Rumour and speculation had been rife for years, and even before the editor Sam Holliday was appointed, there was talk that perhaps he would be the man to come in and do the conversion job.
The new Chronicle will appear at the end of September in a move the owners say will secure its future.
One of the smallest dailies in the UK is set to become a major 250-page weekly, according to Northcliffe’s publicity.
The staff will be smaller, and one important issue being tackled is the way forward for Chronicle employees, subjected this week to brickbats from readers of a national newspaper blog.
One of the challenges faced by the Bath team is working out exactly what the new paper will offer, because there is no real template as the switch has never been made before on this scale.
Kent evening newspaper Medway Today closed in 2003, turning bi-weekly, with no redundancies. The Kent Messenger Group’s evening daily was incorporated into a new heavyweight early-week edition of the Medway Messenger, up until then a weekly title published on a Friday.
In contrast, the Nuneaton Tribune – originally a monthly – changed from daily to weekly in 1992, reportedly with 90 redundancies.
Sam said: “My priority is with the staff. There are a lot of consultations, and they are my priority at present and I have an open mind on the way the new paper will be set up.”
He is particularly surprised at the venom directed at the newspaper – and the staff – in comments attached to the Guardian online’s blog reporting the Chronicle’s plans.
He said: “When people have been told their jobs are under threat the last thing they need is idiots putting the boot in. They were stupid comments and we’ve all got to rise above that. We have more important things to deal with.”
And the project moves forward. Away from closed-door one-to-one meetings with his staff, Sam already has some of his team for change in place.
Peter Sands, from The Editorial Centre, is advising with the redesign and other key aspects of the new paper.
He helped Sam change the Tamworth Herald into a completely new paper in March 2005, with root and branch transformation.
But come September 27, it is still unclear how much difference current Chronicle readers will see, or want to see, and if it will be the finished product.
“It’s an ongoing project – I’m not one of those people who will get something done and leave it even if it’s not quite right,” said the editor.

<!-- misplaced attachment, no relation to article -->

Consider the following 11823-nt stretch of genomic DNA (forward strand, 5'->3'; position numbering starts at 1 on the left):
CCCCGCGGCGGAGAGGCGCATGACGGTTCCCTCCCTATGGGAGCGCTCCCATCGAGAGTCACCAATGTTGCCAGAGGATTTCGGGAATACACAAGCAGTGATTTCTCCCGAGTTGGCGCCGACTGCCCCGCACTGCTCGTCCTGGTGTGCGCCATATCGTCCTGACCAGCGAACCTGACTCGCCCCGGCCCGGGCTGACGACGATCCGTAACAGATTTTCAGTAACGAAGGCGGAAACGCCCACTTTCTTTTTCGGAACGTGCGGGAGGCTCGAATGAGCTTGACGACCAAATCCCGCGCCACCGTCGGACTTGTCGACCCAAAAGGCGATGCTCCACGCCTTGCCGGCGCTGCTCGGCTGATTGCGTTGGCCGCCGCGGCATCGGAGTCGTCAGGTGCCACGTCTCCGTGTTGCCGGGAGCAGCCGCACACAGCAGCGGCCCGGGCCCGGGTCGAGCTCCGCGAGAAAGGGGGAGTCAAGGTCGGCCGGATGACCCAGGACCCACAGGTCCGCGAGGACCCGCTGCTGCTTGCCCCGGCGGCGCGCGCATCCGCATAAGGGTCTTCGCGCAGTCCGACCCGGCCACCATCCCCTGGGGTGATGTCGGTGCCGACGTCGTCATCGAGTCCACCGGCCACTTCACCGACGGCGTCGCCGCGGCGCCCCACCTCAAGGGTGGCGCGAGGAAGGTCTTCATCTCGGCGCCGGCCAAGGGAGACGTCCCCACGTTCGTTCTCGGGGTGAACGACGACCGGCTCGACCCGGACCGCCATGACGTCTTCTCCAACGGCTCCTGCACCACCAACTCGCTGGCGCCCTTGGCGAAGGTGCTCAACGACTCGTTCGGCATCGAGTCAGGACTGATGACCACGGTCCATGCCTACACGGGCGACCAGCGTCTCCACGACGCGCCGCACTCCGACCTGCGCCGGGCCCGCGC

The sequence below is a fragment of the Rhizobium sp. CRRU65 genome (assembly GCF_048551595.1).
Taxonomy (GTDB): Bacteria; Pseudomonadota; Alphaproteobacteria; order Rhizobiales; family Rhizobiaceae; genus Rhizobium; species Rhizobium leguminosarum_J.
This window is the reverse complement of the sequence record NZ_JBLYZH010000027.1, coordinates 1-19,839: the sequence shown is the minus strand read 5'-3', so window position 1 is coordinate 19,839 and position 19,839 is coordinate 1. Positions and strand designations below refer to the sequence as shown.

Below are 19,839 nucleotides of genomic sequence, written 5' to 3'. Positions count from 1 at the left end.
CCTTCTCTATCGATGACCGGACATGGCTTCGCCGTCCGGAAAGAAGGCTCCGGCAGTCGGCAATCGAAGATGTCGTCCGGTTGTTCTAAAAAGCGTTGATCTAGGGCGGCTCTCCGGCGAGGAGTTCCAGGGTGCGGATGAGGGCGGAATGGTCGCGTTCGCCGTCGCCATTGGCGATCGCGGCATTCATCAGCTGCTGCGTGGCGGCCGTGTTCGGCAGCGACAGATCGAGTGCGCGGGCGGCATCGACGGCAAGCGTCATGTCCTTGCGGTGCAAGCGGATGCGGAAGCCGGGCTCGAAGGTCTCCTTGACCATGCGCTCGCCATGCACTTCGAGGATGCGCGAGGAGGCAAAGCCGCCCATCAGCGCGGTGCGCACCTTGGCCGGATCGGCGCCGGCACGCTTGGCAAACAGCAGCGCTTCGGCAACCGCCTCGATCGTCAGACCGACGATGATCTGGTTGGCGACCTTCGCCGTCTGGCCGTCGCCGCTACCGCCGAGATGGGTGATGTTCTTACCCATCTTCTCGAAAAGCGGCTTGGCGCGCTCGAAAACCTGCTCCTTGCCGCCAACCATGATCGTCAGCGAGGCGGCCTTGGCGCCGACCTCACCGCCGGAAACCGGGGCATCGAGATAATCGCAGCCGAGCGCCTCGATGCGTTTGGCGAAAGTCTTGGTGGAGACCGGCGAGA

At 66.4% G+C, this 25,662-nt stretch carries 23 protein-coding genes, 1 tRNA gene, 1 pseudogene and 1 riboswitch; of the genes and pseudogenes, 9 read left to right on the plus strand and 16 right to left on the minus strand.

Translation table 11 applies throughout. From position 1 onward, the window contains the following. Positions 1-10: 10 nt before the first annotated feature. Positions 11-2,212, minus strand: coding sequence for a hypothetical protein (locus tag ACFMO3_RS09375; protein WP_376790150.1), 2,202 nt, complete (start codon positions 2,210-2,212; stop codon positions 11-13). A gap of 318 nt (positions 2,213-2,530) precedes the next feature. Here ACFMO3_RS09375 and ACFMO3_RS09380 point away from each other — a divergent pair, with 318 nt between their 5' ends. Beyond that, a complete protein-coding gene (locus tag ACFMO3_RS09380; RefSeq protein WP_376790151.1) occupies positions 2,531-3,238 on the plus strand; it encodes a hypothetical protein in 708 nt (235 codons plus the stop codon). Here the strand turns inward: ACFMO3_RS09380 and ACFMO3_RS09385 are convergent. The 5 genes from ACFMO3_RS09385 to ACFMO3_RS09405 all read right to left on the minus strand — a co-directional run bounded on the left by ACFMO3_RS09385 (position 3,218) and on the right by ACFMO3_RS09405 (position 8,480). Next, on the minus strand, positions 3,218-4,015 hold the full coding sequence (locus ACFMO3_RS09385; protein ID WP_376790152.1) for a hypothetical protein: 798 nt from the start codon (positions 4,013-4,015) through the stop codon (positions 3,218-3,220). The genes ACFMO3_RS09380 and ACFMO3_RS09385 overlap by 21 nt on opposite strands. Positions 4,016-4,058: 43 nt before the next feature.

“Edition two must be better than edition one, and we’ll look at those to improve again for edition three, and so on after that.
“The important thing is to get the product absolutely right.
“As the media world changes we should be looking to change our product and with that make it bright and breezy.
“But we still want our readers to see that it is the Bath Chronicle, the paper they know and love and trust.”
The company is still cagey on what the circulation might be, with the current nightly figures being exactly half of what the editor’s former paper, the Tamworth Herald, sold in a week.
The Chronicle averages around 13,000 a day, with the best-selling day reaching some 15,000 copies.
There are people who only buy it on a Monday to read the sport, others who get it on Wednesdays for the jobs and others just see it on Fridays for its leisure content.
Sam said: “Putting everyone into one basket we’ll pick up readers from throughout the week.
“We will hopefully also pick up readers who have stopped reading us because of what is now known as ‘time poverty’, who will be able to find the time to read one definitive Bath newspaper on a weekly basis.”
Northcliffe Media knew their announcement would be controversial and that the paper could well be besieged by negative comment – but the feedback from readers has been answered by other readers (mostly online and via e-mail) and they seem to be resigned to losing their old friend… but getting a new one instead.
And there have also been supportive noises from within the industry, with many watching closely the fate of the Chronicle, in the same way that they kept an eye on the Manchester Evening News turning part-free.
Of course, what’s seems right for Bath may not work elsewhere, and if Bath was to fail, the bold move that it made could succeed elsewhere.
Either way, the country is watching. Do you have a story about the regional press?
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